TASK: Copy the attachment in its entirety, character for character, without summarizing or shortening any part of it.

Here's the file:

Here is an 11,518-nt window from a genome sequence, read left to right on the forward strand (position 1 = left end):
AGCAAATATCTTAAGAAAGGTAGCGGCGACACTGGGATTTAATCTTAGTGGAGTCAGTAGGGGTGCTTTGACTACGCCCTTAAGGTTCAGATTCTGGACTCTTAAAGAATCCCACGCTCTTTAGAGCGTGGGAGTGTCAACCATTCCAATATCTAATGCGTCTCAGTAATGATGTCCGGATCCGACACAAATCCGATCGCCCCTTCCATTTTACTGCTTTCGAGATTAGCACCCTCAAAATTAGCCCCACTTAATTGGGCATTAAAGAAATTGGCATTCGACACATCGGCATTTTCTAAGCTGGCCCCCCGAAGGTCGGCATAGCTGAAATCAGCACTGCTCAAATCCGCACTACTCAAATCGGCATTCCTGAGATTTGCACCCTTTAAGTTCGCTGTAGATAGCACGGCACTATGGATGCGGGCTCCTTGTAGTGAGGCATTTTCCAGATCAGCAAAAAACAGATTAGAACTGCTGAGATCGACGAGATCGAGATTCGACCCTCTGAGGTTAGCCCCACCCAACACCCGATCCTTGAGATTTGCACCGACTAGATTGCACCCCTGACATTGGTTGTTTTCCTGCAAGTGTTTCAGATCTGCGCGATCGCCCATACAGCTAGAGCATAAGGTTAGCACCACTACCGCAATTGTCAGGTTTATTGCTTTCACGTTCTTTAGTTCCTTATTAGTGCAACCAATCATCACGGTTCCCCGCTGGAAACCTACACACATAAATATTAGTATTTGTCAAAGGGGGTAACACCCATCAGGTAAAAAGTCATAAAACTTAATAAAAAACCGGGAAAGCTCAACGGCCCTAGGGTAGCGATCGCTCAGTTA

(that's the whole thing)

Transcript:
Here is an 11,518-nt window from a genome sequence, read left to right on the forward strand (position 1 = left end):
AGCAAATATCTTAAGAAAGGTAGCGGCGACACTGGGATTTAATCTTAGTGGAGTCAGTAGGGGTGCTTTGACTACGCCCTTAAGGTTCAGATTCTGGACTCTTAAAGAATCCCACGCTCTTTAGAGCGTGGGAGTGTCAACCATTCCAATATCTAATGCGTCTCAGTAATGATGTCCGGATCCGACACAAATCCGATCGCCCCTTCCATTTTACTGCTTTCGAGATTAGCACCCTCAAAATTAGCCCCACTTAATTGGGCATTAAAGAAATTGGCATTCGACACATCGGCATTTTCTAAGCTGGCCCCCCGAAGGTCGGCATAGCTGAAATCAGCACTGCTCAAATCCGCACTACTCAAATCGGCATTCCTGAGATTTGCACCCTTTAAGTTCGCTGTAGATAGCACGGCACTATGGATGCGGGCTCCTTGTAGTGAGGCATTTTCCAGATCAGCAAAAAACAGATTAGAACTGCTGAGATCGACGAGATCGAGATTCGACCCTCTGAGGTTAGCCCCACCCAACACCCGATCCTTGAGATTTGCACCGACTAGATTGCACCCCTGACATTGGTTGTTTTCCTGCAAGTGTTTCAGATCTGCGCGATCGCCCATACAGCTAGAGCATAAGGTTAGCACCACTACCGCAATTGTCAGGTTTATTGCTTTCACGTTCTTTAGTTCCTTATTAGTGCAACCAATCATCACGGTTCCCCGCTGGAAACCTACACACATAAATATTAGTATTTGTCAAAGGGGGTAACACCCATCAGGTAAAAAGTCATAAAACTTAATAAAAAACCGGGAAAGCTCAACGGCCCTAGGGTAGCGATCGCTCAGTTA